Sunday, October 26, 2008

UN Millenium Goal Poetry Competition

By Tiina Mustakangas

The students of Haukipudas High School have been writing poems on UN Millenium Goals in their English Culture Course for some time now. The artistic talent and the touching contents of the poems have surprised their English teachers. It isn't easy to write a good poem in a foreign language, but our students succeeded very well.

Before leaving to our fall break in October, a jury of 14 students and a jury of English teachers read through all the poems (on the poetry section of our website), and voted on the best ones.
The winner of the poetry competition was unanimously Siiri Jänkälä who wrote the following poem:

There are bones in Africa that need flesh
What about water which is fresh?

It's horrible when reality hits
What have they done to deserve this?

Instead of all that sorrow
You can always dream of a better tomorrow

Congratulations Siiri!

Monday, October 13, 2008

The human rights I consider most important

Human rights are a tricky subject as different cultures have differing views on them either based on religious reasons or practical ones.

One such right, among others, is defined in the United Nations’ Declaration of human rights: freedom of religion. While it is admirable in itself, I would extend it to a complete, total freedom of choice, be it ideological, political, economical etc. I strongly feel that every single person should not only be allowed to make the decisions concerning their life but also able to make them. However, it is merely the ideal destination to get to and not exactly an accomplishable goal, but the world would most definite be a much better place if we at least tried.

Closely connected to freedom is equality. For example, women’s position in Islamic culture is massively different to the western conception of the independent woman. In my view, each individual should receive the same treatment and respect from other people regardless of their gender, skin colour, nationality, ethnicity, language or occupation. Then again, this highlights my first point: it’s a choice made by Islamic women and I’m in no position to judge that.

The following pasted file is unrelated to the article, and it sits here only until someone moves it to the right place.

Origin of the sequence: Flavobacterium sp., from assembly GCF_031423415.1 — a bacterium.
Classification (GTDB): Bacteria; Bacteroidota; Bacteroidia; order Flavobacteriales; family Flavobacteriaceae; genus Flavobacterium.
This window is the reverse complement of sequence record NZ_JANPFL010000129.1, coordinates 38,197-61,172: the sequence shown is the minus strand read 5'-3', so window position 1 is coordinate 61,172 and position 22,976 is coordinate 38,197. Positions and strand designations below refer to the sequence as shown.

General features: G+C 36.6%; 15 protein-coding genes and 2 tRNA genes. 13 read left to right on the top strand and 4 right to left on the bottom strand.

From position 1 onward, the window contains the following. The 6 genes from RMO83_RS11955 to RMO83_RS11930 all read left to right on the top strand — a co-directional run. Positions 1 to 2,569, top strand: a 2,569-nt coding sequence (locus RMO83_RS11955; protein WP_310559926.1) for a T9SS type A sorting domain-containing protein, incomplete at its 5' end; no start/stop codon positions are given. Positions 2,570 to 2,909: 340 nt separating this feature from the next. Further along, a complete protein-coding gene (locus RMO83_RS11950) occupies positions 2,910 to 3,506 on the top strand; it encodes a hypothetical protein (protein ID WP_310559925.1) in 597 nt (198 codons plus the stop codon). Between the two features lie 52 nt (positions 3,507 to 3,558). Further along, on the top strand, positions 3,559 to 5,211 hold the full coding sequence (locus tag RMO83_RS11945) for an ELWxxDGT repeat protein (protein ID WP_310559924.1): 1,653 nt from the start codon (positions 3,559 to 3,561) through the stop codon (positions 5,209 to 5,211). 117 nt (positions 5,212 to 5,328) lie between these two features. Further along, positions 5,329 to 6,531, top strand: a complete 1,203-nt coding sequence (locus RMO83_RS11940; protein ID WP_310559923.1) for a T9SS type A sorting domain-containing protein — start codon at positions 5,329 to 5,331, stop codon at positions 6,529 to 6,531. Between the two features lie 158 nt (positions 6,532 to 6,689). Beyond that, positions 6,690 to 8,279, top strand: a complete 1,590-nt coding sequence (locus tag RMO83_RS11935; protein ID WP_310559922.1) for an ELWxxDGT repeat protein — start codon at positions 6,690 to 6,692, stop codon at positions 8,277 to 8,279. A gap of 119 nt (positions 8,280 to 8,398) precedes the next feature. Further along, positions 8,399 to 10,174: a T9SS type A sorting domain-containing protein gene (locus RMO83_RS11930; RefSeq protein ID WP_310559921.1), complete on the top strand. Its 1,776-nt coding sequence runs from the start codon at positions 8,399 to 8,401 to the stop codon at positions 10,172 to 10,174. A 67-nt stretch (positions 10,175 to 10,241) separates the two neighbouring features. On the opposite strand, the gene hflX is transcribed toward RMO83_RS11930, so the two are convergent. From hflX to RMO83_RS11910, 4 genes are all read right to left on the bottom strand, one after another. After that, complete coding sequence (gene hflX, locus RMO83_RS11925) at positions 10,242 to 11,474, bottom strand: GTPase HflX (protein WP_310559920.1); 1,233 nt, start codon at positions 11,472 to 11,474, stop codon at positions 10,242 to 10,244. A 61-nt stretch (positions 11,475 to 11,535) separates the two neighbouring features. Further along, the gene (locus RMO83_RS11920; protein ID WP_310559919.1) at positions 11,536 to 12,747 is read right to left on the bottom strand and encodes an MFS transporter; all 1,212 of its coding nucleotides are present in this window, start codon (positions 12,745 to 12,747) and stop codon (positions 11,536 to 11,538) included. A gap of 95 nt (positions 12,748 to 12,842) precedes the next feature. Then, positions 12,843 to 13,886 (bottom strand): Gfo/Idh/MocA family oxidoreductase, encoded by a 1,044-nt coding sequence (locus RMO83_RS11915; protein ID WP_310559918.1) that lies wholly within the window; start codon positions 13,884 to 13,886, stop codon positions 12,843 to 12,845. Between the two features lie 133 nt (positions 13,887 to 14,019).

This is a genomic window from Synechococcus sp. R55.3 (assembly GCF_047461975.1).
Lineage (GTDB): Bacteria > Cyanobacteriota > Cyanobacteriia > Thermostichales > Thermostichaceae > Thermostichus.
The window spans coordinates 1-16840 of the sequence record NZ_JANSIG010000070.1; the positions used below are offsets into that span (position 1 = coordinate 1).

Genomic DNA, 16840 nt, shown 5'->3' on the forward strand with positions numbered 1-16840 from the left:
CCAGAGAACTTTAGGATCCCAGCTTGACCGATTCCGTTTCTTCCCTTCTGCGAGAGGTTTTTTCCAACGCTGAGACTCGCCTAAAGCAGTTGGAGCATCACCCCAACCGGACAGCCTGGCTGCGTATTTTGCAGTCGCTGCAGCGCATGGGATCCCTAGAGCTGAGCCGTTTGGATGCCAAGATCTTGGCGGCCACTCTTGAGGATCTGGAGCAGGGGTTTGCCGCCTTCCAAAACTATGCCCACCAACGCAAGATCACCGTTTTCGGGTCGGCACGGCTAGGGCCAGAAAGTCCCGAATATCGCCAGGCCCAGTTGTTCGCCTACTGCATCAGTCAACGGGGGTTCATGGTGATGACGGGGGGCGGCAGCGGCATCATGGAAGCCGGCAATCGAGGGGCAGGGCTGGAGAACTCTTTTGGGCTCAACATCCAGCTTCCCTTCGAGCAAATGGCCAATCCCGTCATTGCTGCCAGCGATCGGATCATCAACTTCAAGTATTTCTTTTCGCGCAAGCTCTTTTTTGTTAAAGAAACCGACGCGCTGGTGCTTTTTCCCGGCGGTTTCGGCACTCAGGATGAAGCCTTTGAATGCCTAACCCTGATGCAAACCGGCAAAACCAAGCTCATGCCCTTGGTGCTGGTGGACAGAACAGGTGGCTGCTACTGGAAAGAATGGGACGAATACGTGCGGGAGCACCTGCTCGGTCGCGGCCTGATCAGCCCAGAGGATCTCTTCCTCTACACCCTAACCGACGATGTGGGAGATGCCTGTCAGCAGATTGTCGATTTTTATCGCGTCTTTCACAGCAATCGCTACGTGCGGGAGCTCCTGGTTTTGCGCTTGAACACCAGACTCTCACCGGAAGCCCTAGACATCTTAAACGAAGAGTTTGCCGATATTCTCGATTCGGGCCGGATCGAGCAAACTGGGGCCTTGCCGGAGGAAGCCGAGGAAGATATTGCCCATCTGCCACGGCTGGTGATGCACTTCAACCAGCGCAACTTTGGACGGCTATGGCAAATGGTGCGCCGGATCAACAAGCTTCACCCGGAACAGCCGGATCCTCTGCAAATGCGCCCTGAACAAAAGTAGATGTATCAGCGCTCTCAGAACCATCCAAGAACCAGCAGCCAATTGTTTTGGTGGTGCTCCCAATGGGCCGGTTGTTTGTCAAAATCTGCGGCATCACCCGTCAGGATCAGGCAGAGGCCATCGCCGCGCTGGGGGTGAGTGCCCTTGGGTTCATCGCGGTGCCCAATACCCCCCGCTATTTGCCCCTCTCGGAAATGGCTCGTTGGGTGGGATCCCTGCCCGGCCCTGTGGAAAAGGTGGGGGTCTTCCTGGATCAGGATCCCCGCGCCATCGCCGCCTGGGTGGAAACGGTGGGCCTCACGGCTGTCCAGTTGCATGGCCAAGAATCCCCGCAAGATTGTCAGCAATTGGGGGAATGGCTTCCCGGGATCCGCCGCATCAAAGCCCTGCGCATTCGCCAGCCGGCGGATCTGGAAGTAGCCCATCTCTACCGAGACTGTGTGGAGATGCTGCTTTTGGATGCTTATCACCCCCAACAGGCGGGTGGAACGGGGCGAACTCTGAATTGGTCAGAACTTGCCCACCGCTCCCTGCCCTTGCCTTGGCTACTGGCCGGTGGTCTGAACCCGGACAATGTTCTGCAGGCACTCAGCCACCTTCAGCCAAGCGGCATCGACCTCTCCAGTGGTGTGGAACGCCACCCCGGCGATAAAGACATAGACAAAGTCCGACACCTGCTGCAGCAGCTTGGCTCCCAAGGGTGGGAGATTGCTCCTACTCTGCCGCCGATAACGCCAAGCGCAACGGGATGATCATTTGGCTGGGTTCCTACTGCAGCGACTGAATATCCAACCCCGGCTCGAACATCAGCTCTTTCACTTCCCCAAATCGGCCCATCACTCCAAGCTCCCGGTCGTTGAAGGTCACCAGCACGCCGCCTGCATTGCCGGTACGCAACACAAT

Naturally, the ability to make decisions at all depends on one thing: knowledge, which brings up two rights. Firstly, everyone, in my opinion, has a right to gain and accumulate knowledge so much as they please. This means that everyone is entitled to education, preferably a free one, and that the distribution of information should be entirely free. The absence of censorship would then emphasize the parents’ responsibility even more.

On a more recent topic relating to the system known as school, people should be able to study in their own language, which would enhance their process of handling vital information and thus make it more accessible to them.

Then there is the basis for everything else. Every single human being should positively and absolutely have the right and possibility to satisfy their utmost basic needs: to eat when hungry, quench their thirst, have proper hygiene and be healthy. On the subject, Mahatma Gandhi once said, and I quote: “The world has enough resources to satisfy everyone’s needs, but not enough to satisfy everyone’s greed.”

By Juhani Pätsi (student of Haukipudas High School)